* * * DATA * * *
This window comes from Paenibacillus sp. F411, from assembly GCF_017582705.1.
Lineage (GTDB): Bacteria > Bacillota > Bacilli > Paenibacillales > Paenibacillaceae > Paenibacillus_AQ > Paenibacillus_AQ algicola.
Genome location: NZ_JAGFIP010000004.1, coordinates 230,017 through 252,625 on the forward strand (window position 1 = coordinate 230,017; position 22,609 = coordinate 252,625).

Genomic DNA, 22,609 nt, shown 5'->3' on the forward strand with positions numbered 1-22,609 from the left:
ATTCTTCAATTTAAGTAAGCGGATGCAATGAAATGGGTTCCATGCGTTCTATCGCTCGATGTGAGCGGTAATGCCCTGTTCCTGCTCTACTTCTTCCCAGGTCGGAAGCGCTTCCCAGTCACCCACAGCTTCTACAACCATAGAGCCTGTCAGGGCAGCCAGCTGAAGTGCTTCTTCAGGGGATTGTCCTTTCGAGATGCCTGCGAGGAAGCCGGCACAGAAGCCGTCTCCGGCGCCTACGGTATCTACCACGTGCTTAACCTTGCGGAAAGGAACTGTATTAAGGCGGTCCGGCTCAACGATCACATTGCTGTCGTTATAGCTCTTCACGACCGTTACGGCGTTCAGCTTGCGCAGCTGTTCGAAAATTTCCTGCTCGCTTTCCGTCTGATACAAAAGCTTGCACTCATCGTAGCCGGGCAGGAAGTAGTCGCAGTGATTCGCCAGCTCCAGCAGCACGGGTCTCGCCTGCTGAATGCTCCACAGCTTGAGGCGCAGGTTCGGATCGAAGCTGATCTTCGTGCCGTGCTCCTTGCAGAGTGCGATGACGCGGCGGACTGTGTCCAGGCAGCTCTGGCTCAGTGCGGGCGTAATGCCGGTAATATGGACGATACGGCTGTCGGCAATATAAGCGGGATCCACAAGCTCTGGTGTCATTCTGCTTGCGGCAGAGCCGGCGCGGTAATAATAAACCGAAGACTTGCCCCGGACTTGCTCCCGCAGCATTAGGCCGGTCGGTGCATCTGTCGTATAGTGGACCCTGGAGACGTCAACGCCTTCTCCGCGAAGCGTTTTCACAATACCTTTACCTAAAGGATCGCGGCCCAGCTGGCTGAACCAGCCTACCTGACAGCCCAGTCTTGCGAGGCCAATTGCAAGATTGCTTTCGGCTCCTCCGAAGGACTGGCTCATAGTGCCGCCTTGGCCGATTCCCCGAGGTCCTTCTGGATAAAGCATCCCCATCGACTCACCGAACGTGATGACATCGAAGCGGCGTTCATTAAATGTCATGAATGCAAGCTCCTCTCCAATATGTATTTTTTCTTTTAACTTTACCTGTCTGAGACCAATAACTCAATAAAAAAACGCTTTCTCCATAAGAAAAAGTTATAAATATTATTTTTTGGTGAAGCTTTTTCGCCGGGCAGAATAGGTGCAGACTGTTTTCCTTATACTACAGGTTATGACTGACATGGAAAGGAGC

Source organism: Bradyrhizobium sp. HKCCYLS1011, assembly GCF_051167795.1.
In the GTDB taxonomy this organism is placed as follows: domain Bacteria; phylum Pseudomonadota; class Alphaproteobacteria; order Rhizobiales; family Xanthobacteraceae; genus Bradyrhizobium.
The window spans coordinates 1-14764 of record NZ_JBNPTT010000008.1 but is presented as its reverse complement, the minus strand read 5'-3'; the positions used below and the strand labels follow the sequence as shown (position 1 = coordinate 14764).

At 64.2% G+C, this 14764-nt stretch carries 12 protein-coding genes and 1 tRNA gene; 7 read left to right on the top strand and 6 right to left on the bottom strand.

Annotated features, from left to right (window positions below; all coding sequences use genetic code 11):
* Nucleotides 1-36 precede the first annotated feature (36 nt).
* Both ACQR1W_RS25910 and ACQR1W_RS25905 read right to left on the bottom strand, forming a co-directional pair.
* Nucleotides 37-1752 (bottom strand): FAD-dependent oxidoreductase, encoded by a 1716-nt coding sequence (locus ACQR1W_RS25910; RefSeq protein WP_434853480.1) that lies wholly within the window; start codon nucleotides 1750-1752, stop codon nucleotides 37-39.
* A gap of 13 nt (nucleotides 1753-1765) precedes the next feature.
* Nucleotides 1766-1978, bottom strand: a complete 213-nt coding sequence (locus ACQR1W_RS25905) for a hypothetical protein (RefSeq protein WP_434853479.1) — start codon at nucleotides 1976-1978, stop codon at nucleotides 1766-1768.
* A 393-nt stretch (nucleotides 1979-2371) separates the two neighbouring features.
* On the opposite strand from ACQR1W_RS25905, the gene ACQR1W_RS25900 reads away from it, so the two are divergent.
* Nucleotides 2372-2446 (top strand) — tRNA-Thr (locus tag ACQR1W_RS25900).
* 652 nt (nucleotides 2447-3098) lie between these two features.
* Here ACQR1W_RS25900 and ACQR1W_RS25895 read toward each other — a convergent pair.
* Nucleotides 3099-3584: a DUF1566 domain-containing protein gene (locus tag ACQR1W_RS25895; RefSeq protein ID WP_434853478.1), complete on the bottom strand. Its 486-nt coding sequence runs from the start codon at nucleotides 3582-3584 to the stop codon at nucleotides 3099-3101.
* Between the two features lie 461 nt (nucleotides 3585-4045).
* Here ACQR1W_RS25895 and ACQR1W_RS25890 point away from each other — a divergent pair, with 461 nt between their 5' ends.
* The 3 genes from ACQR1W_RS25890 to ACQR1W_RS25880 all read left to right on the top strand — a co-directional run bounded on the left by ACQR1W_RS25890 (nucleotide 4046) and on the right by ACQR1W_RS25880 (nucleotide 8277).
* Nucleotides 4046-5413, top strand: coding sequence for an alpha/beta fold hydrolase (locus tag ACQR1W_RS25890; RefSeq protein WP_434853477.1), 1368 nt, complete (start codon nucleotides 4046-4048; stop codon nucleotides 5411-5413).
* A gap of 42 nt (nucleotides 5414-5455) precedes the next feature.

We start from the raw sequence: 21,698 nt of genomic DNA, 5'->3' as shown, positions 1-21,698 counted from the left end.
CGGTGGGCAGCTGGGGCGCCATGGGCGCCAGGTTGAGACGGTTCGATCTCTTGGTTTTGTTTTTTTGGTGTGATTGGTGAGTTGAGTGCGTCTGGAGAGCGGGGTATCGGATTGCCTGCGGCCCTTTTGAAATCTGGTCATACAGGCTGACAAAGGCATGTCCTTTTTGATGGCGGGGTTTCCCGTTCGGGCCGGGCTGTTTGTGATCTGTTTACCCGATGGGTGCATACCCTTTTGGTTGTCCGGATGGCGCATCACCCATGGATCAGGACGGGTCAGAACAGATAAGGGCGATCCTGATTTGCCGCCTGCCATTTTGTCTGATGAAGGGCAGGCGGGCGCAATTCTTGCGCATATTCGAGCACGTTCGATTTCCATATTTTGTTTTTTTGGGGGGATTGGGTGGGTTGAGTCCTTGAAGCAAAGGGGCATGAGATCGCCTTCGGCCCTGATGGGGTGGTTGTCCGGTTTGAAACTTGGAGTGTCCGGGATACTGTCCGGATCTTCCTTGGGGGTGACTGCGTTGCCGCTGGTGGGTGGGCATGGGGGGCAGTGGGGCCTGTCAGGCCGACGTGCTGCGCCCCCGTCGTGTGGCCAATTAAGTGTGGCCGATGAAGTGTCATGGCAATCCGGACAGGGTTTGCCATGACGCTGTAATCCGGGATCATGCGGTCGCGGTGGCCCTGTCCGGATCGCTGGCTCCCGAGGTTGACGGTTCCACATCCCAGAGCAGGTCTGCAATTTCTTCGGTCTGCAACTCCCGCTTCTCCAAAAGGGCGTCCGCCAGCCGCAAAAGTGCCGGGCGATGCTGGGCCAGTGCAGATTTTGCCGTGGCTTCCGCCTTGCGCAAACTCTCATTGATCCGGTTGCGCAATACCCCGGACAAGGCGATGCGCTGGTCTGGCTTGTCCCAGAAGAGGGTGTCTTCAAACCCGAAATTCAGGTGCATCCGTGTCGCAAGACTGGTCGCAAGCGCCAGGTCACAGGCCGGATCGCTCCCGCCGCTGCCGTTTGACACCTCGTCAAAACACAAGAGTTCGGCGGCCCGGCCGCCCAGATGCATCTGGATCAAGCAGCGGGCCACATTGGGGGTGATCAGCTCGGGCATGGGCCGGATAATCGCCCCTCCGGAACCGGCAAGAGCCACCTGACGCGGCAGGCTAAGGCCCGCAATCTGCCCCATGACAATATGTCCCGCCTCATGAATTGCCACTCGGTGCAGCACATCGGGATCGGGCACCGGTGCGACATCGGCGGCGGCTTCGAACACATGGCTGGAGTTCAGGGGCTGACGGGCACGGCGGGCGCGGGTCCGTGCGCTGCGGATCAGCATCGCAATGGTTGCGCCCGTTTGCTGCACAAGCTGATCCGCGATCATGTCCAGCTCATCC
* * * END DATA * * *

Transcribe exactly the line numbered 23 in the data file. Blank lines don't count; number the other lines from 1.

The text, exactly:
* Here ACQR1W_RS25895 and ACQR1W_RS25890 point away from each other — a divergent pair, with 461 nt between their 5' ends.